Following a number of major errors by prominent news outlets covering the bombing at the Boston Marathon and the following investigation, traditional media should focus on accuracy rather than “competing” with social media, say industry experts.
As news of the Boston bombings broke last week, Twitter solidified its place as a key disseminator of real-time information, captivating audiences as the event unfolded and a massive manhunt ensued.
PR professionals agree Twitter was by no means the bastion of accuracy, with misinformation spreading quickly over the platform. But in their attempts to break real-time news, traditional media outlets also fell afoul of factual errors.
Criticism was directed at CNN, which falsely reported authorities had a bombing suspect in custody. The New York Post also came under fire for inaccurate reporting.
Reports indicate that CNN's blunder did little damage to ratings, with a spike in viewing on the network in the days after the bombing.
“There is always one thing about journalism, you have to be accurate,” says George Regan, chairman and founder of Boston-based Regan Communications Group. He points out that during 9-11, social media did not exist, but “this time around, there were more than enough mistakes to go around.”
He said errors, such as those made by CNN, were a result of traditional outlets “competing with social media.”
“CNN has great credibility, but it made a mistake. A lot of big news organizations need to take a time-out and reflect on what they did right and wrong,” he explained, adding that a lesson to be learned would be to “slow down.”
“Everyone rushes to be No. 1, but you've got to be accurate,” he said. “Social media's got millions of miles to go, and traditional media can't lose sight of that. Being first isn't always right.”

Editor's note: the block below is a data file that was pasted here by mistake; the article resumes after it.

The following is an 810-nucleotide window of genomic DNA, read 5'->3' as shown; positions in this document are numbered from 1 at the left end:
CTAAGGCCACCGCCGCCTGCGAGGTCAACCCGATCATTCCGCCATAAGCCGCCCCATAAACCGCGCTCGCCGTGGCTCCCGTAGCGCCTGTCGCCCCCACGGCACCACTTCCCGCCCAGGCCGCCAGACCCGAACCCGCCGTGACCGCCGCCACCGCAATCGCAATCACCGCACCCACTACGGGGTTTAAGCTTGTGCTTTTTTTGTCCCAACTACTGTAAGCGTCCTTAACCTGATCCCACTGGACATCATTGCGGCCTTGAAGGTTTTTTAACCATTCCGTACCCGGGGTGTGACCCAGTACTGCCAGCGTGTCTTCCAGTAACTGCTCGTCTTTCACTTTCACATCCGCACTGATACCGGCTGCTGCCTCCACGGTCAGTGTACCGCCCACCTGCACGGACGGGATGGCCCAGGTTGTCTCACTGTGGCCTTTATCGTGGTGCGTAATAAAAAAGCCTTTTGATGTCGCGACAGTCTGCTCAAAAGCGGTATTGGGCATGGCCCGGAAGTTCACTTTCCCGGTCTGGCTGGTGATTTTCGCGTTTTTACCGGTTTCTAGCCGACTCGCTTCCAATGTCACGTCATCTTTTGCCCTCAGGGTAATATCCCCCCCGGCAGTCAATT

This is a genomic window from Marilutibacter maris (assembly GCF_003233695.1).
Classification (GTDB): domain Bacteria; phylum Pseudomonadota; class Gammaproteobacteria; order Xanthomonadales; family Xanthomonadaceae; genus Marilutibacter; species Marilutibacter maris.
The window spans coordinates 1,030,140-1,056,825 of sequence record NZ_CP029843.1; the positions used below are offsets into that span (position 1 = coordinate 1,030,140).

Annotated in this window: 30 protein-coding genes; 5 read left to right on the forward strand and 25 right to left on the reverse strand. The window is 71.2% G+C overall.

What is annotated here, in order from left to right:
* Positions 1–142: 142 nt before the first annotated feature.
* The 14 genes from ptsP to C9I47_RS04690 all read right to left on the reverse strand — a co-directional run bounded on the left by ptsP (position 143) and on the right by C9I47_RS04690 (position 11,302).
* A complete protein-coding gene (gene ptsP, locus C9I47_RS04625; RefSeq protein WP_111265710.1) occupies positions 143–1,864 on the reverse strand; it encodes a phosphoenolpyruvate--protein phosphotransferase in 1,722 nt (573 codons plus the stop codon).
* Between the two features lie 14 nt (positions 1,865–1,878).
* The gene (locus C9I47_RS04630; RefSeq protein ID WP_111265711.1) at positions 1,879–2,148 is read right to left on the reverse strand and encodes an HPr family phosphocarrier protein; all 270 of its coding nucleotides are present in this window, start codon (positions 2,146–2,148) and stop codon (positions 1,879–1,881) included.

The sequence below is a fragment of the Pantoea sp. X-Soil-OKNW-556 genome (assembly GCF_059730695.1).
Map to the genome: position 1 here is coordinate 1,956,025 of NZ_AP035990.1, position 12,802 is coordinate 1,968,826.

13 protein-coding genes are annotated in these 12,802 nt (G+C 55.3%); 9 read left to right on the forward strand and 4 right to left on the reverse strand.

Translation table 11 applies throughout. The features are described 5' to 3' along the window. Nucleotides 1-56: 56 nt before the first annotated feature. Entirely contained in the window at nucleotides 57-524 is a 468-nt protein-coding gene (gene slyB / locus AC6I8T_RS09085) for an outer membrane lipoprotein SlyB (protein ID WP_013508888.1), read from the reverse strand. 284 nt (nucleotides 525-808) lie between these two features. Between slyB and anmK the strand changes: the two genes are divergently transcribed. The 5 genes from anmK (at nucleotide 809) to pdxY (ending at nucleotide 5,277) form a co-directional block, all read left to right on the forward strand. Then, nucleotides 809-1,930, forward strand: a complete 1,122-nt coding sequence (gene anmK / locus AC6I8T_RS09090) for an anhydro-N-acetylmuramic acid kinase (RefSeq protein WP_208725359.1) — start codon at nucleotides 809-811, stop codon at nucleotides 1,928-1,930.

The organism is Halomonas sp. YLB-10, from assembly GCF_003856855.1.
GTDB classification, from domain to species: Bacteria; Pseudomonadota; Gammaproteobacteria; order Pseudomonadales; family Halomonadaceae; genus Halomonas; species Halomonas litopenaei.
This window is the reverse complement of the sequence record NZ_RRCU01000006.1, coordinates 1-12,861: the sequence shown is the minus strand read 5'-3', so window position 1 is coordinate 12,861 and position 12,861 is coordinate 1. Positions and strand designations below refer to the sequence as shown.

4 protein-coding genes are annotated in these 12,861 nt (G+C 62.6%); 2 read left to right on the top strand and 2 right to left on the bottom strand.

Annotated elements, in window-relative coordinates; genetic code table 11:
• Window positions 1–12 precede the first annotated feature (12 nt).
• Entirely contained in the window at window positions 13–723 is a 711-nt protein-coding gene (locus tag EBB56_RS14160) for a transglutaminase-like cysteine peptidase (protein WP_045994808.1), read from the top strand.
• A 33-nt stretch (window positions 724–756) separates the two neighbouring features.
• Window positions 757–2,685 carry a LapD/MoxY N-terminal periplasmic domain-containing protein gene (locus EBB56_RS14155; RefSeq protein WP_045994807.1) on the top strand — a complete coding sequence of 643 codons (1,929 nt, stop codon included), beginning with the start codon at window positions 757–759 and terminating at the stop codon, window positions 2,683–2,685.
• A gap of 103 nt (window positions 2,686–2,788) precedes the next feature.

Charles McLean, GM for New York at Portland Communications, agrees that traditional news outlets were under pressure to keep pace with the stream of news on Twitter.
“There will always be mistakes in fast-moving events, and it is difficult to verify the information in real-time,” he says. “But there will be more [mistakes] when a network anchor can feel Twitter breathing down their neck.”
McLean explains that the inaccuracies are likely to have a minor impact on the credibility of traditional media in the eyes of PR professionals.
“The viewers, readers, and listeners will have to make their own calculations. The overall track record of mainstream media is still good, and I don't expect the occasional stumble is going to change that,” he says. “We are just going to see how they adjust to the pressure to report faster and faster.”
McLean adds that while traditional media now has a few “dents in the armor,” Portland will continue to recommend that its clients communicate through established and trusted outlets.
“In general terms, people will still switch on a TV to find out what's happening,” he says.
Joe Edelson, media relations group director at Citizen Paine, agrees that while the mainstream media should be “a bit more diligent,” inaccuracies in the reporting of the Boston bombings does not mean media relations should be reassessed.
“[The bombings] was such a rare occurrence and tragedy. It lends itself to social media, video, and people posting online, but it doesn't lend itself to a change in strategy,” he says. “For me it is not ‘one size fits all' – it depends on who the client is and what the overall strategy is. Social media and traditional media are intertwined, and we try to integrate the two when working with clients.”
Nontraditional media outlets also made their fair share of mistakes. For example, Reddit came under fire for its “Findthebostonbomers” thread, which resulted in individuals wrongly fingered as suspects. It later issued an apology.
The credibility of Twitter as a reliable news source was called into question this week when the Associated Press' account was hacked and put out a false tweet about an attack on the White House. While the fake tweet was immediately corrected, it caused the Dow Jones Industrial Average to sharply drop, temporarily wiping a reported $136.5 billion off its value.
For Ian Lipner, VP of Lewis PR's Washington office, this event raises more questions about the reliability of Twitter as an outbound mechanism for communications.
“Twitter is a leading indicator of news, but it is much rifer with falsehood and it is not reliable gauge on its own,” says Lipner. He adds that it can also serve as an important test case for a media relations strategy.
Brands can learn lessons from both events that will benefit their communications strategy, he explains.
“There are different gears when it comes to media relations…what happened gives brands reason to pause and think about how speed and truth interact and how does that affect their market,” he says. “As a society, we have to choose between speed and trust and what we want more. If we want truth, we need to be more patient, and if we want audience, that is a totally different question.”